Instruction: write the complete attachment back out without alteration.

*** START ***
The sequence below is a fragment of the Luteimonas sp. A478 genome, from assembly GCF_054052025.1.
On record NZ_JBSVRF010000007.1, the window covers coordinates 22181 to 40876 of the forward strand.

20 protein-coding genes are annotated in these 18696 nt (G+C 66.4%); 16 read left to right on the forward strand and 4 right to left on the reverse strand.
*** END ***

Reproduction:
The sequence below is a fragment of the Luteimonas sp. A478 genome, from assembly GCF_054052025.1.
On record NZ_JBSVRF010000007.1, the window covers coordinates 22181 to 40876 of the forward strand.

20 protein-coding genes are annotated in these 18696 nt (G+C 66.4%); 16 read left to right on the forward strand and 4 right to left on the reverse strand.